Landmark ruling over civil partner’s wealth claim

Family in a park discussing the future as a family

The Court of Appeal has today made a crucial decision after a woman discovered when her civil partner died that she had hidden assets during financial negotiations in the process of the dissolution of their relationship.

The Court of Appeal decided that Helen Roocroft has the right to argue for her settlement to be set aside in the first case to consider the discovery of the non-disclosure of assets after the death of one of the parties.

Ms Roocroft sought to set aside the original “unfair” decision after she discovered information that showed Carol Ainscow’s assets were potentially worth nearly seven times more than originally stated when the parties disclosed their financial positions to each other.

Ms Roocroft was in an 18-year relationship with Ms Ainscow when they separated in 2009. Ms Ainscow’s company Artisan carried out various property developments across the UK but she said she had lost millions of pounds during the property crash.

Ms Ainscow died in 2013 without a will (this is termed intestate), which meant her elderly mother was the first in line to benefit from her estate.

Documents later showed Ms Ainscow may have misled the courts regarding her wealth. Ms Roocroft had accepted a settlement much lower than that to which she was entitled, and she sought legal advice as to whether she was entitled to a bigger portion of Ms Ainscow’s fortune.

The case demonstrates the importance of providing an honest assessment of the assets at the start of financial negotiations. It does now appear the courts will consider cases being reopened in the light of new evidence and will have the power to set aside decisions.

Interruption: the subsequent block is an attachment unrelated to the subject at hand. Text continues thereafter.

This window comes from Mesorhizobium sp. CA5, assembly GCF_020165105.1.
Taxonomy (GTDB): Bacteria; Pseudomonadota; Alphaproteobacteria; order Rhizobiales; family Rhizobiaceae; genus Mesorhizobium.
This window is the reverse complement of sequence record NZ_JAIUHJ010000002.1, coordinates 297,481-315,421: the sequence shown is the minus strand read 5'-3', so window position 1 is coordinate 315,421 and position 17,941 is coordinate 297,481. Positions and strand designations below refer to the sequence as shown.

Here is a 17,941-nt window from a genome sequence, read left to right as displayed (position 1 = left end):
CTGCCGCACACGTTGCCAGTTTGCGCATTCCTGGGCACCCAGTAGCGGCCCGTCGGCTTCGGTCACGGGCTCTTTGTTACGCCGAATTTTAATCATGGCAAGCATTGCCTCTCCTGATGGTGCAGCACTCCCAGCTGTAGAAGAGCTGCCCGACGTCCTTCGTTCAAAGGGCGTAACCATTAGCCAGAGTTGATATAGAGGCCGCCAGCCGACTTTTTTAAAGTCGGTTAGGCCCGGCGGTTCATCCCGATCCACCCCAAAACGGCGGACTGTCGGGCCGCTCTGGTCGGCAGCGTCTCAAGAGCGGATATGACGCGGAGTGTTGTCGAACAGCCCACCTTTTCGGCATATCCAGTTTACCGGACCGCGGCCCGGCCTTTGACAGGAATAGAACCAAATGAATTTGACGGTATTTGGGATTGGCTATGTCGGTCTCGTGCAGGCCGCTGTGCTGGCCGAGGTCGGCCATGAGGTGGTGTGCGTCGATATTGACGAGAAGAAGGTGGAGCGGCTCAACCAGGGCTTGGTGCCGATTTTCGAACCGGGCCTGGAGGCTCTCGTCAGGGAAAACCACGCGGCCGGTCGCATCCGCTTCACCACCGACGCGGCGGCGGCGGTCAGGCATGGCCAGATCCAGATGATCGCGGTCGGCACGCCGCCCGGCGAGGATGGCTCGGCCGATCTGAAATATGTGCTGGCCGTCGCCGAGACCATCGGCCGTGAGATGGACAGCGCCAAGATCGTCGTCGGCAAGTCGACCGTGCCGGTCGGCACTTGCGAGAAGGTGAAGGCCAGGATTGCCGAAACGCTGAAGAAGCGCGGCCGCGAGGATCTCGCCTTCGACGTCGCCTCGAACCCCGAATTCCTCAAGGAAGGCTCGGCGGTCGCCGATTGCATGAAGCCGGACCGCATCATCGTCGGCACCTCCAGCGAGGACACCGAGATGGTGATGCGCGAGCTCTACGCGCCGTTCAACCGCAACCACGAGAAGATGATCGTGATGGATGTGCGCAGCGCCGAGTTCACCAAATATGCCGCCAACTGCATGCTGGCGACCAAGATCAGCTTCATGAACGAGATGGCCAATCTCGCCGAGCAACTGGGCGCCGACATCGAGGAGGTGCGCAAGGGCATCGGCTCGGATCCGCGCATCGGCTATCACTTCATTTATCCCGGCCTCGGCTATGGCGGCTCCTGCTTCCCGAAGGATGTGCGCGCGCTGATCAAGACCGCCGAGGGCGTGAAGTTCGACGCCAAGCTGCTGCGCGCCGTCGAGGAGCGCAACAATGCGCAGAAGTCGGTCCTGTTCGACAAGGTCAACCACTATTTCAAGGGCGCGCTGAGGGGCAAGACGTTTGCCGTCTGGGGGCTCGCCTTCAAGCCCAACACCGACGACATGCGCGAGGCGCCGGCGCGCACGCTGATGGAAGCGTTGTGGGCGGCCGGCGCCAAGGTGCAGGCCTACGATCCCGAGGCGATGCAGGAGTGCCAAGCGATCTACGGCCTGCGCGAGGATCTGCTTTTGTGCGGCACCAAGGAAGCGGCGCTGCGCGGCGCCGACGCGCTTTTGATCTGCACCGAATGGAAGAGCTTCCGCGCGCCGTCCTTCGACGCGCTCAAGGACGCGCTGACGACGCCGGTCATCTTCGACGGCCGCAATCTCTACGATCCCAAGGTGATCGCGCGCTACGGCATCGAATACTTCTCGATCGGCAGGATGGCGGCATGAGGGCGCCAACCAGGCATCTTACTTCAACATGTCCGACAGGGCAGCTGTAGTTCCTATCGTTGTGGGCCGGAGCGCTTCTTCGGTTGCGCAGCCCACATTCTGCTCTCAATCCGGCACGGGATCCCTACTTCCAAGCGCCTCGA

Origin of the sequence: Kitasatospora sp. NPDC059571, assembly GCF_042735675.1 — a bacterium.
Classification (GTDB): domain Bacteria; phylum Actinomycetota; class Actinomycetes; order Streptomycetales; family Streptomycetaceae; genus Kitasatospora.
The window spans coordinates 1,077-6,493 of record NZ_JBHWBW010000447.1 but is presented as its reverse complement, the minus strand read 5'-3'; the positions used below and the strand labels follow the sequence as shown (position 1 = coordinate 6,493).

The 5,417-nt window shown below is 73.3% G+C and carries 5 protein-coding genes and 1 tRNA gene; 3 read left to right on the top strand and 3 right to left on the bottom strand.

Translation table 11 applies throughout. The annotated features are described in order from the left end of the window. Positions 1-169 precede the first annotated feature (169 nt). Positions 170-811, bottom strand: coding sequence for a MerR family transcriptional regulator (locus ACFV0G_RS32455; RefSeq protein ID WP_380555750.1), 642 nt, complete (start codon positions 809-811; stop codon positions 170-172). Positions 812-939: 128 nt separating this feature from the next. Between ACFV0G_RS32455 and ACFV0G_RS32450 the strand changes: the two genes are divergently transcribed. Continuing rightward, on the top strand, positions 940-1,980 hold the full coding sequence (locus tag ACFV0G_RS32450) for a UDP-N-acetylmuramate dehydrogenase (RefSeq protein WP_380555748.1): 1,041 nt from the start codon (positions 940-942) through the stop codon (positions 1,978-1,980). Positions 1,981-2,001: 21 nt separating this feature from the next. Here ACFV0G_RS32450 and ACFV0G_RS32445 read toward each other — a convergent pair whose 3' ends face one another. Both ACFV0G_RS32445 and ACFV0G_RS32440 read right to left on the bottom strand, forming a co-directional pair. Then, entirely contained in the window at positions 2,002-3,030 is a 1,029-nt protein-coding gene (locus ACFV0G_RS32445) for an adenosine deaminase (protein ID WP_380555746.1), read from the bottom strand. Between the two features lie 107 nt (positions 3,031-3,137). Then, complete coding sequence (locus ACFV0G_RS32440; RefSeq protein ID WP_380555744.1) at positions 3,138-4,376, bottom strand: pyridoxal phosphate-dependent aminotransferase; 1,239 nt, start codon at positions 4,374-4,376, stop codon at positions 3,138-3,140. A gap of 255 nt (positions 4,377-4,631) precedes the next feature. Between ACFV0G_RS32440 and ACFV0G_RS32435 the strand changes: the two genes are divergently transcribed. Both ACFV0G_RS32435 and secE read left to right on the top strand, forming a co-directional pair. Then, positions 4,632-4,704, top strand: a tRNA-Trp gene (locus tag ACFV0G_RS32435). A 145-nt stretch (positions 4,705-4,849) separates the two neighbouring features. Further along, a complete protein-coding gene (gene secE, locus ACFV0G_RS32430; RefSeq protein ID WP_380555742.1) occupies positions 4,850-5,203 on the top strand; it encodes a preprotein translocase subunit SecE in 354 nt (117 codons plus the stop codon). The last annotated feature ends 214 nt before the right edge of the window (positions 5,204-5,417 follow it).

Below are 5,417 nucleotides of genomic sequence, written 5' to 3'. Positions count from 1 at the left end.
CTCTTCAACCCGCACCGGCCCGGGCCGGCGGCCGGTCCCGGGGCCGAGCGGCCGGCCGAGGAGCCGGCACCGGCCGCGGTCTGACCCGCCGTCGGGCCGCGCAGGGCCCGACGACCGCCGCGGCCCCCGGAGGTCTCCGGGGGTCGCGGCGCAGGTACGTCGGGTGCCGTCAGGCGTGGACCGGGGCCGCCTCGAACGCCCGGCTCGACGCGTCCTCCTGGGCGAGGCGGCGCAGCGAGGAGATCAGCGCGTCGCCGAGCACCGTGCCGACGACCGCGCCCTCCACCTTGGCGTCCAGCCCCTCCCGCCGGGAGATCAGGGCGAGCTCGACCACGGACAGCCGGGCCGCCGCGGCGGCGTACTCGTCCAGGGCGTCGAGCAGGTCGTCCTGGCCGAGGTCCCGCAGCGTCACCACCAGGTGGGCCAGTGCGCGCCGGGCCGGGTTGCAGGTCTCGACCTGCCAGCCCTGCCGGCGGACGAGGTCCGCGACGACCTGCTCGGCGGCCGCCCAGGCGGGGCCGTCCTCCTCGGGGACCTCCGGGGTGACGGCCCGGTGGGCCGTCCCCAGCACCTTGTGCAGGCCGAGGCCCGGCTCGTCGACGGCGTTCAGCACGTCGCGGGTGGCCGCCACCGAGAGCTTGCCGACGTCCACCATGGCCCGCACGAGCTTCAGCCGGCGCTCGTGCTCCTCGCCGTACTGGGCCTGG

In the Supreme Court last year, the cases of Sharland and Gohil demonstrated the above in heterosexual relationships, where the wives challenged their financial divorce settlements after their husbands were found to have significantly misled them regarding their assets.

Roocroft v Ainscow demonstrates the same rights for same-sex couples, which was reiterated in Baroness Hale’s confirmation in today’s judgment. Interestingly, the case also confirms that, even after the death of a spouse, a divorce or dissolution settlement can be challenged in certain circumstances, i.e. if the full extent of one of the parties’ wealth is not revealed during the negotiation process.

When relationships break down, it is crucial that parties sort out their financial settlement and that this is dealt with honestly. Whether matters are agreed through negotiations, mediation or the Court process, it is important a consent order is drafted together with a statement of information form providing the values of their assets. In the above case, evidence was submitted by Ms Roocroft that Ms Ainscow’s income at the time of the consent order was substantially more than she had in her statement of information form. Clearly this dishonesty will not be tolerated by the courts.

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